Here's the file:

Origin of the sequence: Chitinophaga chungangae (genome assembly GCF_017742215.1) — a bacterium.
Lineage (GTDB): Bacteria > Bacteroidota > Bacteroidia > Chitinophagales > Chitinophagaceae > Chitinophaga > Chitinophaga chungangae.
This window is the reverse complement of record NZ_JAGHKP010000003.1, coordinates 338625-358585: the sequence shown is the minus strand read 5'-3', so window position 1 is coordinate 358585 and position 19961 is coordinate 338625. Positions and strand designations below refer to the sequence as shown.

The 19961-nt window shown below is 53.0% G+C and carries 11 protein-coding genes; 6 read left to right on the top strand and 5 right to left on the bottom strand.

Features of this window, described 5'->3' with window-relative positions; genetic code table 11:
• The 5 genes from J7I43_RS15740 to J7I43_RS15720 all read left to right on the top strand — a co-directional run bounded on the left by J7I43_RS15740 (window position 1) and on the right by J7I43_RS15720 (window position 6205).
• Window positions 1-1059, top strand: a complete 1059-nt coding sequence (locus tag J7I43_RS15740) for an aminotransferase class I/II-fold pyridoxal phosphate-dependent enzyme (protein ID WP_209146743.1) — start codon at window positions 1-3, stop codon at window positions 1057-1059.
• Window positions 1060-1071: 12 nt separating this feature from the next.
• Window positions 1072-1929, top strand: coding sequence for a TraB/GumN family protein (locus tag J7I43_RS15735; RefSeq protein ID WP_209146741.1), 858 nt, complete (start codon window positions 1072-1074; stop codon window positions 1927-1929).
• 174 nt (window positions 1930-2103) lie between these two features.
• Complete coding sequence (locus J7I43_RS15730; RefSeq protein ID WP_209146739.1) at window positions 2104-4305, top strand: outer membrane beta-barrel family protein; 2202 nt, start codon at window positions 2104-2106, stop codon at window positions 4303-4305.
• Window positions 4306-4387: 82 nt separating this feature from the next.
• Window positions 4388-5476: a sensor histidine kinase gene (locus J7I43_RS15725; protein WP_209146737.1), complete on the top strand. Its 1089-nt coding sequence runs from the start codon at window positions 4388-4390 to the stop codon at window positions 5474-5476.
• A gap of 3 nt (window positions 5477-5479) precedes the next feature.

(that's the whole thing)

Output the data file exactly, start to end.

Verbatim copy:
Origin of the sequence: Chitinophaga chungangae (genome assembly GCF_017742215.1) — a bacterium.
Lineage (GTDB): Bacteria > Bacteroidota > Bacteroidia > Chitinophagales > Chitinophagaceae > Chitinophaga > Chitinophaga chungangae.
This window is the reverse complement of record NZ_JAGHKP010000003.1, coordinates 338625-358585: the sequence shown is the minus strand read 5'-3', so window position 1 is coordinate 358585 and position 19961 is coordinate 338625. Positions and strand designations below refer to the sequence as shown.

The 19961-nt window shown below is 53.0% G+C and carries 11 protein-coding genes; 6 read left to right on the top strand and 5 right to left on the bottom strand.

Features of this window, described 5'->3' with window-relative positions; genetic code table 11:
• The 5 genes from J7I43_RS15740 to J7I43_RS15720 all read left to right on the top strand — a co-directional run bounded on the left by J7I43_RS15740 (window position 1) and on the right by J7I43_RS15720 (window position 6205).
• Window positions 1-1059, top strand: a complete 1059-nt coding sequence (locus tag J7I43_RS15740) for an aminotransferase class I/II-fold pyridoxal phosphate-dependent enzyme (protein ID WP_209146743.1) — start codon at window positions 1-3, stop codon at window positions 1057-1059.
• Window positions 1060-1071: 12 nt separating this feature from the next.
• Window positions 1072-1929, top strand: coding sequence for a TraB/GumN family protein (locus tag J7I43_RS15735; RefSeq protein ID WP_209146741.1), 858 nt, complete (start codon window positions 1072-1074; stop codon window positions 1927-1929).
• 174 nt (window positions 1930-2103) lie between these two features.
• Complete coding sequence (locus J7I43_RS15730; RefSeq protein ID WP_209146739.1) at window positions 2104-4305, top strand: outer membrane beta-barrel family protein; 2202 nt, start codon at window positions 2104-2106, stop codon at window positions 4303-4305.
• Window positions 4306-4387: 82 nt separating this feature from the next.
• Window positions 4388-5476: a sensor histidine kinase gene (locus J7I43_RS15725; protein WP_209146737.1), complete on the top strand. Its 1089-nt coding sequence runs from the start codon at window positions 4388-4390 to the stop codon at window positions 5474-5476.
• A gap of 3 nt (window positions 5477-5479) precedes the next feature.